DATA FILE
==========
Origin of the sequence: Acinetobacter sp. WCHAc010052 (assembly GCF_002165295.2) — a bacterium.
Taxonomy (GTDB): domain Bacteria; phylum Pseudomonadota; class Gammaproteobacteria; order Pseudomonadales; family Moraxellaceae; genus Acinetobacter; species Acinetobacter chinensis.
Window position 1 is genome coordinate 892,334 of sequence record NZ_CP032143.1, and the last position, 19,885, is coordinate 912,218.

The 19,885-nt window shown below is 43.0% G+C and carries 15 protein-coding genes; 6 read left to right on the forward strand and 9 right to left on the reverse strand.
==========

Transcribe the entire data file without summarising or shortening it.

Origin of the sequence: Acinetobacter sp. WCHAc010052 (assembly GCF_002165295.2) — a bacterium.
Taxonomy (GTDB): domain Bacteria; phylum Pseudomonadota; class Gammaproteobacteria; order Pseudomonadales; family Moraxellaceae; genus Acinetobacter; species Acinetobacter chinensis.
Window position 1 is genome coordinate 892,334 of sequence record NZ_CP032143.1, and the last position, 19,885, is coordinate 912,218.

The 19,885-nt window shown below is 43.0% G+C and carries 15 protein-coding genes; 6 read left to right on the forward strand and 9 right to left on the reverse strand.